The "Master Musicians of Joujouka": Straddling East and West
Few other bands can look back on such a diverse musical culture as the Moroccan group "Master Musicians of Joujouka" – not least due to their musical co-operations with western rock and jazz greats since the 1960s. A photo essay by Arian Fariborz
Joujouka is a small, nondescript village with 500 inhabitants on the edge of the northern Moroccan Rif mountains: whitewashed houses with blue doors and shutters. A stony path lined with rocks and overgrown cactus plants leads over a hill to the village mosque and school.
Life in Joujouka is simple. Until recently, the village didn't have electricity and wasn't accessible via asphalt road. For centuries, water supplies have been derived from a central well. Most local people depend on farming for their livelihoods.
But one important aspect distinguishes Joujouka from other villages in the Rif mountains: Joujouka is the home of an elite group of artists famed over the centuries for their musical prowess: As early as the 17th century, ritual musicians from Joujouka served at the court of Morocco's Alaouite sultans. They lived in the palaces of the Islamic rulers, played at official events and regularly played together before the sultans went to the mosque for Friday prayers.
To this day, numerous myths and legends are associated with the inhabitants of Joujouka. First and foremost the story of Sidi Ahmed Sheikh, a holy man who laid the foundation stone for the village in the mid-13th century and brought Islam to Joujouka. Sidi Ahmed Sheikh was also viewed as a great philosopher and gifted poet. He was the one who first discovered the magical sounds for his poetry and his village. After his death, the people of Joujouka erected a mausoleum in his honour.
The Master Musicians' artistry is indebted to Sufi mysticism. They play on the wooden wind instruments the 'ghaita' and the 'lira', and the 'tebel' and the 'taarija' drums.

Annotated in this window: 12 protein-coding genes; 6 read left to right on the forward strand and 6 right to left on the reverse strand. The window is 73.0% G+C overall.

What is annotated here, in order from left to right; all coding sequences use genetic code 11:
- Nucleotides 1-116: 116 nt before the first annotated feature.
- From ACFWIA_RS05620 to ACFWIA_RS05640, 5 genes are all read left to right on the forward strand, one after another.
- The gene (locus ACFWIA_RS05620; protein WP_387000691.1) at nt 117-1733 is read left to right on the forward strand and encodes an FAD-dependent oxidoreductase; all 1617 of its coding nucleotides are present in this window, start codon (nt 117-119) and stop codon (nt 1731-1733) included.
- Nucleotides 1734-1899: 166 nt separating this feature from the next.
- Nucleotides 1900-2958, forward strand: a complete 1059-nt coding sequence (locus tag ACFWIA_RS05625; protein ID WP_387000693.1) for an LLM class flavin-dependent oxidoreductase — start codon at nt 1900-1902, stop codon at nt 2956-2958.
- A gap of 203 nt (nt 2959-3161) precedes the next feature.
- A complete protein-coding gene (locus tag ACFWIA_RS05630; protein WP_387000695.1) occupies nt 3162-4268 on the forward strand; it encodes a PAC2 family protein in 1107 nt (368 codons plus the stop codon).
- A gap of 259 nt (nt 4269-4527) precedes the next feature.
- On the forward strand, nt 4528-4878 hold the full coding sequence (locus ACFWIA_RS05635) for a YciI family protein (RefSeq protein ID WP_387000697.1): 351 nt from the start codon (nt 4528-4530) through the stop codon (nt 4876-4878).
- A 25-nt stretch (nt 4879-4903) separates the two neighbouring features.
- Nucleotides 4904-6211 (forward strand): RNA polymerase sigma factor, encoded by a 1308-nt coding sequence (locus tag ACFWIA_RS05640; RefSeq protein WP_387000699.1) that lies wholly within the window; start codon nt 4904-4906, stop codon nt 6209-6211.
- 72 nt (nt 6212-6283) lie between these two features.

Over the course of ritual sequences played over several hours, the music develops a hypnotic pull that puts both musicians and audience in a trance-like state. Both villagers and outsiders believe that the music possesses magical, healing powers.
Despite their orthodox Sunni-Islam understanding of faith, to this day the Master Musicians have upheld certain pagan, rural customs that sometimes play a central role in their concerts and dance performances.
One such element is the goat god "Boujeloud" – also known as "Father of Fright". Boujeloud is none other than the ancient goat god Pan. For the villagers, he's a kind of fertility creator who, once a year – dressed in a goatskin and a straw hat and with a blackened face – sways to the rhythms of the "Master Musicians of Joujouka" in front of a large fire on the central square.
The Beat Generation author William Burroughs, who was in Joujouka in 1973, described the dance performance thus: "He stands several paces away from the musicians, his body shakes as though a strong electrical current is running through it: a breath of ozone, sea air and horses. The village, the hills and the sky dance like this through space like a scene from Star Trek. Pan, the Goat God – Master of Skins, Master of Panic, timeless, enigmatic, impersonal – peers through his eyes. He peers through many eyes.
The music of Joujouka is unique and fascinating – and also transgresses boundaries: The list of those who have beaten a path to Joujouka in search of musical and spiritual inspiration since the 1960s reads like a "Who's Who" of pop-cultural explorers, writers and experimental artists: From the Beat poets Brion Gysin, William S. Burroughs and Paul Bowles, who all lived in Tangiers, to Rolling Stones guitarist Brian Jones and the free jazz pioneer Ornette Coleman.
Brian Jones produced the album "Brian Jones Plays with the Pipes of Pan at Joujouka" with the Master Musicians in 1968. This laid the foundation stone for subsequent international productions and concerts thereby promoting an ongoing musical dialogue between the Master Musicians and western artists.
In memory of Brian Jones' arrival in Joujouka more than 40 years ago, an annual festival is held over several days in a large Bedouin tent on the edge of the village, featuring concerts and the ritual dance of the Goat God Boujeloud. | Author: Arian Fariborz | Translation from the German: Nina Coon | Editor: Lewis Gropp